Mine is a taught course for two years with a total of four assignments before the proposal is submitted.
    Although I am not at your stage, the prinicple is the same. Because nothing has been straightforward it has taught me to think outside the box and helped me develop further than I might if everything had been straightforward.
    So I suspect you will get far more out of this doctorate than just the research and you will end up a better researcher for it.
    Very brave of you to write this post, but as I said very encouraging.

    • Emma Burnett July 4, 2012 at 7:37 am #

      Thank you for replying and for sharing your experience. I can completely understand where you are coming from when you say that your most difficult time was also a massive turning point. Since I wrote this blog, I have done nothing but read and reflect and even after only a couple of weeks, I can now begin to see how I can move forward with this. Moreover, reflecting on what you said, I can also see how this experience, no matter how painful it is, will certainly help me be a better researcher and indeed help me develop a more robust thesis. I suspect (a little bit down the line yet) that I will look back and realise that this was definitely a good turning point for me too. I have also been encouraged by all the comments and feedback I have received through this blog and through twitter – they have helped massively 🙂 Good luck with your EdD!

  7. Julie July 18, 2012 at 10:11 pm #

    Hi Emma, I have just come across your site and its been really interesting to read.

    I am also doing a PhD (full time) exploring perceptions & experiences of Clostridium difficile infection. I am using a qualitative study using constructionism. I decided on a case study as my approach, using ethnographic methods. However, to get there my supervisors made me explore lots of different avenues before deciding on the right methodology/methods that were best suited to answer my research questions. It doesn’t sound like you were asked to do that?

    Perhaps its not as bad as it may seem. Perhaps all you need to do it go back to your methodology books and write about why you did not choose these other approached/methods. Once you have ruled these out, you should be able to justify your current approach, or decide it needs tweeking. I hope this makes sense.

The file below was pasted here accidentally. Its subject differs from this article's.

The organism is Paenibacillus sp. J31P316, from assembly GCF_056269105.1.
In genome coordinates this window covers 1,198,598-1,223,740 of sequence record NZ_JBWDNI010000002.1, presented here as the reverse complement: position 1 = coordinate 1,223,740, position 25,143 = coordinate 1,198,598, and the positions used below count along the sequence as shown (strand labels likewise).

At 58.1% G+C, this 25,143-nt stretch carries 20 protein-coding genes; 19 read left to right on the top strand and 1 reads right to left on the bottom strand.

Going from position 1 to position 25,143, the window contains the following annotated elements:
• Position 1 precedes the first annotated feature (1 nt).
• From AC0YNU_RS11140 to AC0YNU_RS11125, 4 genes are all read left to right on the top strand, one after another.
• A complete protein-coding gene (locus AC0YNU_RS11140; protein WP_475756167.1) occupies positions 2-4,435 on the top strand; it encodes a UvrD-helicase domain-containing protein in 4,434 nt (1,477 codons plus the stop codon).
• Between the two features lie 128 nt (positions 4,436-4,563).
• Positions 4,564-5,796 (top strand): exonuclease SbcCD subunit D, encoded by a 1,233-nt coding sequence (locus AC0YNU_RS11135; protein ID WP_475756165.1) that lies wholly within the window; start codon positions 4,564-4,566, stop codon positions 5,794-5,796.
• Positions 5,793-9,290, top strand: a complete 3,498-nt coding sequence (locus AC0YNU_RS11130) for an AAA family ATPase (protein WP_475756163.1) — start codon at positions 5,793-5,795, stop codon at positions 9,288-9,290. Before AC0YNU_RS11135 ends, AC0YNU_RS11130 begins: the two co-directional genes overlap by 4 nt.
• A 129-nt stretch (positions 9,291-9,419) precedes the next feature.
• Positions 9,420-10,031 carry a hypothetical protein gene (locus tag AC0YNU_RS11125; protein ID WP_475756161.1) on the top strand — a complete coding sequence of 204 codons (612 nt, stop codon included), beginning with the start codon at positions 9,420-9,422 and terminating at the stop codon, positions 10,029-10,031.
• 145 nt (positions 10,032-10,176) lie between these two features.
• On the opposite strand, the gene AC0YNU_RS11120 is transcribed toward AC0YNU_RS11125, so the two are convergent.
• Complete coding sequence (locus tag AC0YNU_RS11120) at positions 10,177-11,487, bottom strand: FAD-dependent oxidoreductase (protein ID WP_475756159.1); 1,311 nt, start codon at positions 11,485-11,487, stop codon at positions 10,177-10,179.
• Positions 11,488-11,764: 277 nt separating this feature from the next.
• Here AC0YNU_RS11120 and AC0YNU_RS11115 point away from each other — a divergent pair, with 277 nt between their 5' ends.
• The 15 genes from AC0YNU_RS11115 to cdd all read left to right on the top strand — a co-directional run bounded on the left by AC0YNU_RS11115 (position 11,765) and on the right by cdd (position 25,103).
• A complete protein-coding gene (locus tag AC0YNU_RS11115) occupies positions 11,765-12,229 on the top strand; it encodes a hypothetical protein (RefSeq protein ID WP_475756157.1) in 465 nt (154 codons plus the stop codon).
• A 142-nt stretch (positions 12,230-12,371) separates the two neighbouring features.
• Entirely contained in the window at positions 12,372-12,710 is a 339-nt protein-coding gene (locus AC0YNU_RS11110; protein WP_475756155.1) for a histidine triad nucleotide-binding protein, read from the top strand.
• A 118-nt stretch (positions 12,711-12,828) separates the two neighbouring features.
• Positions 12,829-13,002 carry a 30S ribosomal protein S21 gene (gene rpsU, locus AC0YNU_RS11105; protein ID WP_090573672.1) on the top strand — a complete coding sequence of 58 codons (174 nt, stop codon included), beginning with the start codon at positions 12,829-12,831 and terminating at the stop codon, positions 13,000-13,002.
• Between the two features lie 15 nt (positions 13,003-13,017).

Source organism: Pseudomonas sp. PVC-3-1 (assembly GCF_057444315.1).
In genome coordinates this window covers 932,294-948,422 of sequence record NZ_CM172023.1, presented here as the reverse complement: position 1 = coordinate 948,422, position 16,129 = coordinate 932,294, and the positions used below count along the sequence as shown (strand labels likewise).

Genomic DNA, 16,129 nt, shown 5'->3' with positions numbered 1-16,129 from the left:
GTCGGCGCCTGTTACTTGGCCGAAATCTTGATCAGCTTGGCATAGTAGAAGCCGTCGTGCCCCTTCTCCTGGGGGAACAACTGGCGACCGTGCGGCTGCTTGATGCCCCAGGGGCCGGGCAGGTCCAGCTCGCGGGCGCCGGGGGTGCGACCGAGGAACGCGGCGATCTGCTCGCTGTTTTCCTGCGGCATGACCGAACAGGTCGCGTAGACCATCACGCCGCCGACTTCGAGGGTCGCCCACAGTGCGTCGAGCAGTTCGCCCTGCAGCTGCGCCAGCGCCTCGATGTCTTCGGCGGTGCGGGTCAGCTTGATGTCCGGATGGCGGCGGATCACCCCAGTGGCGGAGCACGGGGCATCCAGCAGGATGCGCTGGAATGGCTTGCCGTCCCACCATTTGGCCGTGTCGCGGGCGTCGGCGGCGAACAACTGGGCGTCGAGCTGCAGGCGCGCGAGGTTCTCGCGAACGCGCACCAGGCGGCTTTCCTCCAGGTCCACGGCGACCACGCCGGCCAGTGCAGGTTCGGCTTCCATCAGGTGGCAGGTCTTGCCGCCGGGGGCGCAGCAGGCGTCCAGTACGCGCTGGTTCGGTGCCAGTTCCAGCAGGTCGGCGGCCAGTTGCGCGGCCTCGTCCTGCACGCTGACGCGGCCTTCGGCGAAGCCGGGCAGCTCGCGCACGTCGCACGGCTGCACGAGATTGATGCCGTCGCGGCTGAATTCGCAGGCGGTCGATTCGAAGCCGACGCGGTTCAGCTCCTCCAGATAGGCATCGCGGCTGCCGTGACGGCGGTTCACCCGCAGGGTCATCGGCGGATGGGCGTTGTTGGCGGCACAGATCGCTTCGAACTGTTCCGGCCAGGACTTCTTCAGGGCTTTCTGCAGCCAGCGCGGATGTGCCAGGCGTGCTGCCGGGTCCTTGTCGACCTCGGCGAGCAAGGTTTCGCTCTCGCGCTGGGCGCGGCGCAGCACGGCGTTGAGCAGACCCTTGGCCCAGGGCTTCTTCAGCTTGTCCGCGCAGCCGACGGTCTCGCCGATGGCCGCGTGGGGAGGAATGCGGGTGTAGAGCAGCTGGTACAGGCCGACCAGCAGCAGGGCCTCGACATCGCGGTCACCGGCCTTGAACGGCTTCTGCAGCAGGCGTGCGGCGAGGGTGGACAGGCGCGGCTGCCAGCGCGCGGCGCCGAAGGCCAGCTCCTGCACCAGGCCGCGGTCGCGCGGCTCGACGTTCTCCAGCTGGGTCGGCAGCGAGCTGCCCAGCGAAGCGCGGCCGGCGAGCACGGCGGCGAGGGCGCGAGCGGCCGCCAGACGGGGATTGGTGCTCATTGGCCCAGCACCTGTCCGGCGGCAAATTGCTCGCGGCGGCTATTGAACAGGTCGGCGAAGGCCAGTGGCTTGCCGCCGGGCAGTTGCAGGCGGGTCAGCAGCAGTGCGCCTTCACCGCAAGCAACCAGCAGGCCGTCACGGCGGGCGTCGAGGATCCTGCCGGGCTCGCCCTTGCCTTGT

I used healthcare staff, visitors and patients on two hospital wards. Its been really exciting, exhausting, and sometimes frightening. I would love to chat to you about your study. I did laugh when you suggested people don’t use their own mobile phone for research. The ethics committee picked me up on this, and advised me to go and buy a cheap mobile, for the reasons you explain!

    • Emma Burnett July 23, 2012 at 11:25 am #

      Hi Julie. Many thanks for your comments. I would be very interested in having a chat about our PhD’s as they sound very similar. I shall pop you an email.

  8. anthea February 4, 2013 at 1:37 am #

    A lot of doctoral students have this problem, because they are not being taught enough in the way of research methodologies before they start their PhDs/EDDs and what have you. That and supervision often sucks. That’s if you even get a supervisor that acknowledges your existence. Time and again, my friends struggle with their dissertation research – not because they are stupid but because the system is failing them.

    • Emma Burnett February 4, 2013 at 11:57 am #

      Thank you for your comment Anthea. It certainly was a difficult situation and there are so many things I would have done differently if I knew what I know now! Thankfully my current supervisors helped me get back on track 🙂

Trackbacks/Pingbacks

  1. ‘I’m a PhD student…..Get me out of here!’ « Emma's blog - November 22, 2012

    […] So way back in June this year, I blogged about a really difficult situation I was faced with – for the second time during my PhD. I stopped data analysis and returned back to my methodological approach.  All explained in this post. […]

  2. Changing PhD Supervisors: Help or Hindrance? | Emma's blog - April 8, 2014

    […] this has been far from easy as I have noted previously in a previous blog post. Indeed, I am not ashamed to admit that I have shed many tears over it. I admit that for totally […]